The international community has over the last two days tried to articulate a response to the decision of the Ukrainian people to elect as president of the country with a landslide victory, someone whose greatest achievement so far was to be a good comedian. Volodymyr Zelensky's election on Sunday, was not a surprise, given that he had a significant lead during the first round of the polls. But the margin of victory, with Zelensky securing 73% of the votes cast was astonishing by any stretch of imagination.
With nearly all the votes counted Volodymyr Zelensky received 73.23% of the vote (13,524,027 voters), while his opponent, incumbent President Petro Poroshenko, was supported by 24.45% of the voters (4,516,354).
European leaders were quick to send congatulatory messages. Commission president Jean Claude Junker, and European Council president Donald Tusk took the opportunity to hammer in some key messages:
Allow us to express our appreciation for the strong attachment to democracy and the rule of law that the people of Ukraine have demonstrated throughout the electoral process. This is a major achievement in the complex political, economic and security environment, against the backdrop of continuous challenges to Ukraine's territorial integrity.
Significant progress has been made in the five years since Ukraine's Revolution of Dignity, and much remains to be accomplished to fully realise the peaceful, democratic and prosperous Ukraine that its citizens have called for.
As President of Ukraine, you can count on the EU's strong support to Ukraine's reform path, including consolidating the rule of law, fighting corruption, maintaining macro-financial stability and pursuing the essential reform of the energy sector. We strongly believe the further implementation by the EU and Ukraine of the Association Agreement, including the Deep and Comprehensive Free Trade Area, can be a crucial instrument in this respect. You can also count on the EU's continued and steadfast support of Ukraine's sovereignty, independence and territorial integrity.
We wish to extend to you our most sincere wishes for a successful term as President and look forward to meeting you at the earliest mutually agreed date.
In Moscow however, the Kremlin was in no rush. Russian Presidential Spokesman Dmitry Peskov explained on Monday that it was too early to congratulate Zelensky because he was to be "judged by specific actions," moreover, the official results of the elections haven't been announced yet, the Russian newspaper reported. The newspaper also carried comments from a number of Russian experts, some of them with good connections to the Kremlin.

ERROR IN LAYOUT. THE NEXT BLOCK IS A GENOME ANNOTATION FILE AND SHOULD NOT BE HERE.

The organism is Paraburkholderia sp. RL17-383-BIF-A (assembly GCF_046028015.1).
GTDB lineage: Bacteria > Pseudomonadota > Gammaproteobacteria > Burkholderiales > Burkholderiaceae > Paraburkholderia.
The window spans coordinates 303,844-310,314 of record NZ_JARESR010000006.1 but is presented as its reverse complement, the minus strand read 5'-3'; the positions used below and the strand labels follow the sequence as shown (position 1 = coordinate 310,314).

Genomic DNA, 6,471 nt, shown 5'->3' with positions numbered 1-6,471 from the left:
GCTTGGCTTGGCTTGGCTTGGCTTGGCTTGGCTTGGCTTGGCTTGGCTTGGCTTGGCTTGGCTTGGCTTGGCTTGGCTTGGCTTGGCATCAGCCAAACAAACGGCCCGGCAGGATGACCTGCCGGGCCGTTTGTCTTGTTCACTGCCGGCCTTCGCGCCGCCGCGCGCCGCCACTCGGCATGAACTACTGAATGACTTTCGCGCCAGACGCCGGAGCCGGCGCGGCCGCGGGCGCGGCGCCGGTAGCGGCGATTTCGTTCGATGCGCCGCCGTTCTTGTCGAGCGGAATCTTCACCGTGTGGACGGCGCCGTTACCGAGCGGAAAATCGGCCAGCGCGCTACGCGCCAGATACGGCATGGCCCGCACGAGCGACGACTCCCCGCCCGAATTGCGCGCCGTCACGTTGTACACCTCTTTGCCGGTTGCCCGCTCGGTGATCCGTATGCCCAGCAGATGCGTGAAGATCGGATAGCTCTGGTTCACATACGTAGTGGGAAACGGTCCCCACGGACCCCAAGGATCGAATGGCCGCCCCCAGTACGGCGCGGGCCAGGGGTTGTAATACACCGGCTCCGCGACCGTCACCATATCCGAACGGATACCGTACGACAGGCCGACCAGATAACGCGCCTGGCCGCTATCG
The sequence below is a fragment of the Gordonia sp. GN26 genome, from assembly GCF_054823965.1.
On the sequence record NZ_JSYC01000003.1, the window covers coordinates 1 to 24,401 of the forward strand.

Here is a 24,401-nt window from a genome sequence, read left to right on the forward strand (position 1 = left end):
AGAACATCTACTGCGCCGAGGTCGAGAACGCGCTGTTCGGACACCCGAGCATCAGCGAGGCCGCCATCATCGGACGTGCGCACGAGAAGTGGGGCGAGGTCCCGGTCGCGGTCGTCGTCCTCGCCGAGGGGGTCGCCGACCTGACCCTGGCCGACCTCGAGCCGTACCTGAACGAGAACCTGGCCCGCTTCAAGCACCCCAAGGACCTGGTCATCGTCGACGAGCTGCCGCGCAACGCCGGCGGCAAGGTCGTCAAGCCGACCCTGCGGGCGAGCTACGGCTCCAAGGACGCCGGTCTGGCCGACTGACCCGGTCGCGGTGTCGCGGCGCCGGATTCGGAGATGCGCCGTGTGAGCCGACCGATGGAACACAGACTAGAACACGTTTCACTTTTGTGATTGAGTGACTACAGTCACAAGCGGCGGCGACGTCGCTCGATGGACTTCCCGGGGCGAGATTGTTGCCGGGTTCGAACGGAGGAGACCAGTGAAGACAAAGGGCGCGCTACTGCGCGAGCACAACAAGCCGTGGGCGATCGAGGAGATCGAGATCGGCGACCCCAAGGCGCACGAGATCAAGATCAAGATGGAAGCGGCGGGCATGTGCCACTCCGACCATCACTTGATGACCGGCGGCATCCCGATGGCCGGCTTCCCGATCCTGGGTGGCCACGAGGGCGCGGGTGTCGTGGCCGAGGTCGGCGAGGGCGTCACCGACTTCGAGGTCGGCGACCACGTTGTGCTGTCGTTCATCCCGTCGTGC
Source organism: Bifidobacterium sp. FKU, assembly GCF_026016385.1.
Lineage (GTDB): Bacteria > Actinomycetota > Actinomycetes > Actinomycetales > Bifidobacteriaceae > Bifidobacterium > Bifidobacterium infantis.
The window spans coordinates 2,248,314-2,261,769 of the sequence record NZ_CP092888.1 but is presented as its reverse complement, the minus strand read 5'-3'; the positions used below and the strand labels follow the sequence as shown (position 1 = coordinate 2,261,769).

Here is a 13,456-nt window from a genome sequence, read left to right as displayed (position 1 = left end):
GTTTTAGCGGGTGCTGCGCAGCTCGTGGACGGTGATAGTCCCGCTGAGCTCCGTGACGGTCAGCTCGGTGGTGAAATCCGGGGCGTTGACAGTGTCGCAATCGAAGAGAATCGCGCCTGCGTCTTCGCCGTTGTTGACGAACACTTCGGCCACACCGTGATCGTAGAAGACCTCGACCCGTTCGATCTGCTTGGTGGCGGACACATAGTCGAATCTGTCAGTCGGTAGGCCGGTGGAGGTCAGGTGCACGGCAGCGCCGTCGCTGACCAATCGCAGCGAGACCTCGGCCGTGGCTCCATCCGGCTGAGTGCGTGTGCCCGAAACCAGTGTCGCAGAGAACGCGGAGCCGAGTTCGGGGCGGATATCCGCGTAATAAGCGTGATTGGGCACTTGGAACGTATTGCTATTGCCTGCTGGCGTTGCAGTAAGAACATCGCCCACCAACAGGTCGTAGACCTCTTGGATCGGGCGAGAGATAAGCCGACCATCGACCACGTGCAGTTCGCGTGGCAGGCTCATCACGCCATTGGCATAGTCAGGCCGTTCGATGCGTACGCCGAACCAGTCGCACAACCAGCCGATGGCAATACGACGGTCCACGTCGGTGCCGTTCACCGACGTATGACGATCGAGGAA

The Ukrainian regime - regardless of the president's name - is rightly expected to be hostile to Russia, political scientist Yevgeny Minchenko pointed out. "This is why it is pointless to put trust in Zelensky in advance, while Prime Minister Dmitry Medvedev has made Russia's position clear," he added. On Monday morning, Medvedev said he could understand the Ukrainian people's choice but clarified that he did not expect Zelensky to change the country's rhetoric. According to media reports, Russia has plans to simplify the issuance of passports to the residents of the unrecognized Donetsk and Lugansk republics, Minchenko noted. The project is almost ready for implementation, a source close to the Kremlin told Vedemosti. "So I think [on the Kremlin's part] it's kind of an invitation to dialogue from a position of strength," the expert said.
Zelensky can benefit from the Kremlin's refusal to congratulate him, Minchenko added. "He was accused of being Putin's puppet, and now it turns out that Putin doesn't even want to congratulate him though he had congratulated and recognized Poroshenko," the expert emphasized. As for the West, Russia's reaction to the outcome of the Ukrainian election is of little importance, because the West controls the situation in Ukraine regardless of who is the country's president, Minchenko said.
"The military operation in eastern Ukraine is perhaps not the only reason behind the Kremlin's negative attitude towards Poroshenko: a more important reason is that in 2014, he managed to convince [Russia] he was a businessman with money being his top priority so it was possible to make agreements with him. However, things turned out differently: the 'Chocolate King' became commander-in-chief. Now they will watch Zelensky to see what becomes of him," said Vice President of the Center for Political Technologies Alexey Makarkin.
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